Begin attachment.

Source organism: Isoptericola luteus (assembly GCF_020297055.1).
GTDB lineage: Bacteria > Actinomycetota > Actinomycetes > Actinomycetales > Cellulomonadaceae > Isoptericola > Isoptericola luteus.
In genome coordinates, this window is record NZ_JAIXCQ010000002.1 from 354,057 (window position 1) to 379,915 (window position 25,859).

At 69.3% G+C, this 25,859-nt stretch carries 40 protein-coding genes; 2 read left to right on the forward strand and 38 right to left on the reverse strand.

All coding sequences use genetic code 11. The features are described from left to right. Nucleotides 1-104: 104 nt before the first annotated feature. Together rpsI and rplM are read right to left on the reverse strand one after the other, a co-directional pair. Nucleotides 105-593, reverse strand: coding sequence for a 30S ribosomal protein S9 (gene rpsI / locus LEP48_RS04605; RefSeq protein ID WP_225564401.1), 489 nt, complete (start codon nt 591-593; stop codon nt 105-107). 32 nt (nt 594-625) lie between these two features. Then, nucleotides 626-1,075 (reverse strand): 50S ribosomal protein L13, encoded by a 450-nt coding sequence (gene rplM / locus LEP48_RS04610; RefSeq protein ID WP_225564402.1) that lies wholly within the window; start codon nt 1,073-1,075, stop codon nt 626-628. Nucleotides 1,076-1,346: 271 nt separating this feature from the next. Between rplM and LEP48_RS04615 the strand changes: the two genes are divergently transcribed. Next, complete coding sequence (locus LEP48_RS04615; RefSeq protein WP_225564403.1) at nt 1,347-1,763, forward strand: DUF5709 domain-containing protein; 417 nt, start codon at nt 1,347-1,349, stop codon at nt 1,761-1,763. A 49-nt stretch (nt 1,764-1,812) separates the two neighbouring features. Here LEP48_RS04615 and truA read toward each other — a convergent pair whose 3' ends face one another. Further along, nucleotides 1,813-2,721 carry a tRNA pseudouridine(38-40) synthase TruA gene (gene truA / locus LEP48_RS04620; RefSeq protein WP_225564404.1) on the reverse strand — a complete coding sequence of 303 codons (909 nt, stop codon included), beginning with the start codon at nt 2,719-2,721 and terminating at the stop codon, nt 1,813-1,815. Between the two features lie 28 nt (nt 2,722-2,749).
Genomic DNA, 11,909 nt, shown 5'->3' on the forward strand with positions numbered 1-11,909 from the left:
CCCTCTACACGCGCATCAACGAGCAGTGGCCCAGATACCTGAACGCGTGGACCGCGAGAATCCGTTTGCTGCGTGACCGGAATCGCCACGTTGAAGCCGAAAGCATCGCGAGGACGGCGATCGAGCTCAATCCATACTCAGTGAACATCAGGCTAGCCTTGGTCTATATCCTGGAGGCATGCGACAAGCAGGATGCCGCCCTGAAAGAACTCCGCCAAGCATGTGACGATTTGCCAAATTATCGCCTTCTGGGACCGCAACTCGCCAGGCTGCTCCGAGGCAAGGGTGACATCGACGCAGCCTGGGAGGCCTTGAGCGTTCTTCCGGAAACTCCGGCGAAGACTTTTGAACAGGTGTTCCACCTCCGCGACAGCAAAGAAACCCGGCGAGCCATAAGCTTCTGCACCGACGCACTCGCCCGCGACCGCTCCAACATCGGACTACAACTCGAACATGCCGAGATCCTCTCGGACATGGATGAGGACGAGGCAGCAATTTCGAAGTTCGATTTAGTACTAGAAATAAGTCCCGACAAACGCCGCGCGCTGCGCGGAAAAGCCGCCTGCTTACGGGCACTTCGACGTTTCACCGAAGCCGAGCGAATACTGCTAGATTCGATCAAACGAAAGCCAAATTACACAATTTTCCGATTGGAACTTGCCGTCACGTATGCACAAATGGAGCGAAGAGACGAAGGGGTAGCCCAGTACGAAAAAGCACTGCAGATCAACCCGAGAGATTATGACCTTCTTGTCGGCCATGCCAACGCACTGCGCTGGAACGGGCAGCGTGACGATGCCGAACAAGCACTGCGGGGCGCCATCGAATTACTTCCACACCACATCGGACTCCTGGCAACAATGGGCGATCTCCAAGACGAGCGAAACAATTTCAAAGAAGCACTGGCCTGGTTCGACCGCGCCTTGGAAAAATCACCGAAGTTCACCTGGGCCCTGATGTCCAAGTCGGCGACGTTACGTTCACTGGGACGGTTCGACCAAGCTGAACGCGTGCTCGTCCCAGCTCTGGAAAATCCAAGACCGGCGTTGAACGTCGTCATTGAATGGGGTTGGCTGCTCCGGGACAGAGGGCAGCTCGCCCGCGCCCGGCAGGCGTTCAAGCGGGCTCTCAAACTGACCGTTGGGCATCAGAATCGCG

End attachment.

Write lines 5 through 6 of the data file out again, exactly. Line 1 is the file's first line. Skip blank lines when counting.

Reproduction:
All coding sequences use genetic code 11. The features are described from left to right. Nucleotides 1-104: 104 nt before the first annotated feature. Together rpsI and rplM are read right to left on the reverse strand one after the other, a co-directional pair. Nucleotides 105-593, reverse strand: coding sequence for a 30S ribosomal protein S9 (gene rpsI / locus LEP48_RS04605; RefSeq protein ID WP_225564401.1), 489 nt, complete (start codon nt 591-593; stop codon nt 105-107). 32 nt (nt 594-625) lie between these two features. Then, nucleotides 626-1,075 (reverse strand): 50S ribosomal protein L13, encoded by a 450-nt coding sequence (gene rplM / locus LEP48_RS04610; RefSeq protein ID WP_225564402.1) that lies wholly within the window; start codon nt 1,073-1,075, stop codon nt 626-628. Nucleotides 1,076-1,346: 271 nt separating this feature from the next. Between rplM and LEP48_RS04615 the strand changes: the two genes are divergently transcribed. Next, complete coding sequence (locus LEP48_RS04615; RefSeq protein WP_225564403.1) at nt 1,347-1,763, forward strand: DUF5709 domain-containing protein; 417 nt, start codon at nt 1,347-1,349, stop codon at nt 1,761-1,763. A 49-nt stretch (nt 1,764-1,812) separates the two neighbouring features. Here LEP48_RS04615 and truA read toward each other — a convergent pair whose 3' ends face one another. Further along, nucleotides 1,813-2,721 carry a tRNA pseudouridine(38-40) synthase TruA gene (gene truA / locus LEP48_RS04620; RefSeq protein WP_225564404.1) on the reverse strand — a complete coding sequence of 303 codons (909 nt, stop codon included), beginning with the start codon at nt 2,719-2,721 and terminating at the stop codon, nt 1,813-1,815. Between the two features lie 28 nt (nt 2,722-2,749).
Genomic DNA, 11,909 nt, shown 5'->3' on the forward strand with positions numbered 1-11,909 from the left: